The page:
Many of us even accidentally slip into disordered eating patterns when trying to manage our autoimmune condition without wanting to control our weight or body image. Gastrointestinal conditions, such as inflammatory bowel diseases, or other autoimmune conditions with strong food triggers often inadvertently cause disordered eating when we try to manage our symptoms by restricting certain foods. By relying on “safe” foods and limiting our range of dietary options, we may trigger compulsive behaviors and signal our brains that we are afraid of food.
Conversely, anyone struggling with eating disorders often suffers from the intense emotional and physical stress that comes with those conditions. Over time, this chronic stress – often paired with nutritional deficiencies – takes a toll on our immune system, leading to heightened inflammation. This, in turn, makes our body susceptible to autoimmune disease. In fact, researchers found that individuals who have been diagnosed with an eating disorder have a 114% increased risk of being diagnosed with an autoimmune disorder in the following year.
What the research says
While this area of research is still new, medical professionals have started to recognise the profound impact of the bidirectional relationship between autoimmune health and disordered eating.
Stephanie Zerwas, PhD, a psychologist and therapist, and her team were able to associate autoimmune diseases are associated with increased risk for eating disorders. They advocate that “ultimately, understanding the role of immune system disturbance for the etiology and pathogenesis of eating disorders could point toward novel treatment targets.”
Maria M. Sirufo from the Department of Life, Health and Environmental Sciences, University of L’Aquila in Italy, and her team found evidence of a bidirectional relationship between autoimmune diseases and anorexia nervosa. However, they highlight that further research is needed and criticises a lack of systematic studies able to precisely investigate the links between autoimmunity and eating disorders.
Anna Hedman from the Department of Medical Epidemiology and Biostatistics, Karolinska Institutet in Sweden, and her team have conducted the largest study to date on eating disorders and autoimmune diseases to date, confirming a strong bidirectional relationship between eating disorders and various autoimmune diseases in women. They hypothesise that the bidirectional nature of the relationship between both conditions could be due to dysregulated immune function.
A holistic approach that addresses physical, emotional, and psychological aspects seems to be essential for managing both conditions effectively. Collaborative efforts between specialists in autoimmune diseases and eating disorders can lead to comprehensive and personalised treatment plans that consider the unique challenges of these intertwined conditions. Health coaches and other professionals who understand both conditions can help clients to shift their awareness to restrictive patterns and help with sustainable lifestyle changes.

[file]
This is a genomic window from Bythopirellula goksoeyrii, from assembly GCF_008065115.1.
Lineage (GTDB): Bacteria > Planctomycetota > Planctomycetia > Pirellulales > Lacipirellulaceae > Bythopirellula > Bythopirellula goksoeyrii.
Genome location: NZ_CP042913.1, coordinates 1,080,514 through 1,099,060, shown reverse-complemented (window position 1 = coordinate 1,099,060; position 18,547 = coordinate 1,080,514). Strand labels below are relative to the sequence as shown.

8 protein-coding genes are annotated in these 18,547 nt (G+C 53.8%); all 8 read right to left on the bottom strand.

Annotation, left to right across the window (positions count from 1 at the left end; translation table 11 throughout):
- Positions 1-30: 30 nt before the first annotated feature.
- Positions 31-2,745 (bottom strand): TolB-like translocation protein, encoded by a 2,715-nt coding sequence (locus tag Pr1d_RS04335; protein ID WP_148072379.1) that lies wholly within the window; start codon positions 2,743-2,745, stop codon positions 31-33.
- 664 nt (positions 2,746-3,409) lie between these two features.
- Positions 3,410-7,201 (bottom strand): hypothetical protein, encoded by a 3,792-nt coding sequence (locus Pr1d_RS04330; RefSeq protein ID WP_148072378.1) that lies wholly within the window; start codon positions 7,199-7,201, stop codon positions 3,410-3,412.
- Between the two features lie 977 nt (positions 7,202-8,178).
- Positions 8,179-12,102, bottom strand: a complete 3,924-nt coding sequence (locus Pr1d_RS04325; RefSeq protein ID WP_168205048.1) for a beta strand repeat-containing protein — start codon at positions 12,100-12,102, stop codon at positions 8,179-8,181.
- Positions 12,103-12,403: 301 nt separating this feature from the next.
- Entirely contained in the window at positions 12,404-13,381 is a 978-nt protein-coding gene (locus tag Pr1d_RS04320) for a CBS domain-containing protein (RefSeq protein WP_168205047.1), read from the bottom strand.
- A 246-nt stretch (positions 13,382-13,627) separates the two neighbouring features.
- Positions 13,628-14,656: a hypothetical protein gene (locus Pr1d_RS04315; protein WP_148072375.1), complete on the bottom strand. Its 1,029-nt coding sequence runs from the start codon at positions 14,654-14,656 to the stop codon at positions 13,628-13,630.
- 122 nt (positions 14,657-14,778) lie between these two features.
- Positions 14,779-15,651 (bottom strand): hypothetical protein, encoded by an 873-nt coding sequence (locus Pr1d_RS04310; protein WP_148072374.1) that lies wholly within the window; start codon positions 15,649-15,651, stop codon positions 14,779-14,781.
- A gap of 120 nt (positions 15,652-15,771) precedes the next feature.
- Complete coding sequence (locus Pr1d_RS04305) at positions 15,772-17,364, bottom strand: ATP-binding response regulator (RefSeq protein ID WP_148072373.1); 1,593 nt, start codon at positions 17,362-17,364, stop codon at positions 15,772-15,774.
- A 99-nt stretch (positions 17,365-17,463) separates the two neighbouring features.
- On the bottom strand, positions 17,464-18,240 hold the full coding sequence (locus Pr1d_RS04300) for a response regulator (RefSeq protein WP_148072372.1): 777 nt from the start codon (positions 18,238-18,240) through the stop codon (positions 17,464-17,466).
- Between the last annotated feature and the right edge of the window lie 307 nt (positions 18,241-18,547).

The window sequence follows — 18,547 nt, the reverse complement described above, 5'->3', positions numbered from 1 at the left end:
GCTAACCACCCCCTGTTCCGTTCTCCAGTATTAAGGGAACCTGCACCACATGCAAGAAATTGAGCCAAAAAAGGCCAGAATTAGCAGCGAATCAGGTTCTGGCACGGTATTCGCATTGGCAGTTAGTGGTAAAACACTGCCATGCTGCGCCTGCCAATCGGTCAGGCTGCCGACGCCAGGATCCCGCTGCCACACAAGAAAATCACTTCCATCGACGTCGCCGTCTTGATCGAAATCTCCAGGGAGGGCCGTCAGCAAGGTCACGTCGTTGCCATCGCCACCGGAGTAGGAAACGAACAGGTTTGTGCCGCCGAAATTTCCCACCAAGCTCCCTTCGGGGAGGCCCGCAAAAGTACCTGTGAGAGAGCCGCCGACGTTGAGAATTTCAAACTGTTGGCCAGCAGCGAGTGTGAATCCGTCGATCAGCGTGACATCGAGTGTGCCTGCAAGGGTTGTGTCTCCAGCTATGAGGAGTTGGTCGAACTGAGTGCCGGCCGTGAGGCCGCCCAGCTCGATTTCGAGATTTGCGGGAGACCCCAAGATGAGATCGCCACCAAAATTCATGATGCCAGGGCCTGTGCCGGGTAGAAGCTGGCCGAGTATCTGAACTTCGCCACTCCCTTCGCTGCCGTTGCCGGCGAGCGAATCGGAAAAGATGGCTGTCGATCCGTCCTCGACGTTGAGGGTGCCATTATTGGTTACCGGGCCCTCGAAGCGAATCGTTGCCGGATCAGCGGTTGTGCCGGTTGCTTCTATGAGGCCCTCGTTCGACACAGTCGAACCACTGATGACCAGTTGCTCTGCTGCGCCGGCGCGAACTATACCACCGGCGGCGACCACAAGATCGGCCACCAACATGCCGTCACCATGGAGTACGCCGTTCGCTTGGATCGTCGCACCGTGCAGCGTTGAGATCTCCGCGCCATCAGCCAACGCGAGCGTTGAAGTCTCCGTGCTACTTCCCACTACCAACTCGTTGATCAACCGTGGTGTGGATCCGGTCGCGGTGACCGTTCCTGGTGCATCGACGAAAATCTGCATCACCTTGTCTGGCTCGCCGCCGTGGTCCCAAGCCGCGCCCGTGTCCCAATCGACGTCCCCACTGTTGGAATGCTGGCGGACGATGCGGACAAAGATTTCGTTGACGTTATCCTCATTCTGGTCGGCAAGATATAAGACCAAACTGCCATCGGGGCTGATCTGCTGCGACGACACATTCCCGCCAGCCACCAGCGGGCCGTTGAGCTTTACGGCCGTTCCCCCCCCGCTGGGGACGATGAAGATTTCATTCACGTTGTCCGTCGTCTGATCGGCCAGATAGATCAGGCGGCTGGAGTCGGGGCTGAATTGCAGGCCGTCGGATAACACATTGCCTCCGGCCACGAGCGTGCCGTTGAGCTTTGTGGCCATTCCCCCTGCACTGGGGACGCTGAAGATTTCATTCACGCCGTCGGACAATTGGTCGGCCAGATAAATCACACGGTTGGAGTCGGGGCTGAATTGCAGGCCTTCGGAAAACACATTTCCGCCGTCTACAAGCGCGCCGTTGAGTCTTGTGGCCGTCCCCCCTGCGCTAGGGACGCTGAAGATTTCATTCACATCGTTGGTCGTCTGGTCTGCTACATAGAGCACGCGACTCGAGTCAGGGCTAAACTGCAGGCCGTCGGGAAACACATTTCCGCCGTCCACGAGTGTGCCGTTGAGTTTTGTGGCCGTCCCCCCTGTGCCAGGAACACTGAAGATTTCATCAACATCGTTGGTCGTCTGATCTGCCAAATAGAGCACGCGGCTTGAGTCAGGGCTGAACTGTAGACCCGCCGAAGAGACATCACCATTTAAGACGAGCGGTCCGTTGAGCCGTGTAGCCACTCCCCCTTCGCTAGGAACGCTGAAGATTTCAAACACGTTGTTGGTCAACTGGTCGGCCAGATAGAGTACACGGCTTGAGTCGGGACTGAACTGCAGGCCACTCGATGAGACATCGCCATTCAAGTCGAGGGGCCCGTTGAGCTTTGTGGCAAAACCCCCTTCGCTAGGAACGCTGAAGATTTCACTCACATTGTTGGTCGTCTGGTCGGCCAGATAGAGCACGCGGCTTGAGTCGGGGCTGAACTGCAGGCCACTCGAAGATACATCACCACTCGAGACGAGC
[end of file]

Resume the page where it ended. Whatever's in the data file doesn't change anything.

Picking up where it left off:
Strategies for managing both conditions
Effectively managing both autoimmune health and disordered eating necessitates a comprehensive approach that acknowledges the complexities of these conditions. Holistic self-care stands as a cornerstone. This involves prioritising balanced nutrition to provide our body with essential nutrients required for immune system function. Mindful eating practices can help us tune into our body’s cues, promoting a healthier relationship with food.
Stress reduction techniques play a pivotal role in mitigating the impact of stress on both conditions. Practices such as meditation, deep breathing exercises, and mindfulness can help regulate our body’s stress response, thereby reducing inflammation and improving immune system function. Engaging in regular physical activity not only supports overall well-being but also aids in stress reduction and immune system optimisation.
Addressing emotional well-being through therapy, counseling, or support groups is crucial. These resources provide individuals with tools to manage emotional distress and develop healthier coping mechanisms. Open communication with healthcare providers is equally important. Sharing the experiences and challenges of managing both autoimmune health and disordered eating enables providers to tailor treatment plans that consider the interconnected nature of these conditions.
Navigating the intricate terrain of both disordered eating and autoimmune disease daily in my health coaching practice has granted me an intimate view of their intertwined relationship. Clients often feel overwhelmed by the physical and mental effort to manage both conditions, accepting them as two separate health concerns while overlooking the effects one has on the other.
Today we know, that the emotional toll of managing symptoms can trigger disordered eating patterns. Weight fluctuations brought on by medication side effects can easily lead us down a path of body dissatisfaction and an unrelenting desire for control. These disordered behaviors, however, usually worsen our autoimmune symptoms, fueling a cycle of inflammation and exacerbation. Conversely, disordered eating exposes us to the impact of nutritional deficiencies and chronic inflammation on our immune function. The toll of restrictive eating and stress-driven behaviors further compromises our immune system’s resilience.
When we embark on a path of healing, we often realise that we cannot address both conditions in isolation. Instead, we need a holistic approach that harmonises emotional well-being, balanced nutrition, and stress management. If we know one thing, it is that physical and mental health go hand in hand.
Xenia Brandstetter is an Autoimmune Protocol (AIP) and Functional Medicine Certified Health Coach. At Xenia Brandstetter Health Coaching, she empowers women with autoimmune conditions to make peace with their disease, regain their lost energy, and take back control of their life. She uses learnings from her own autoimmune journey to help her clients feel like themselves again and create the life they dream of.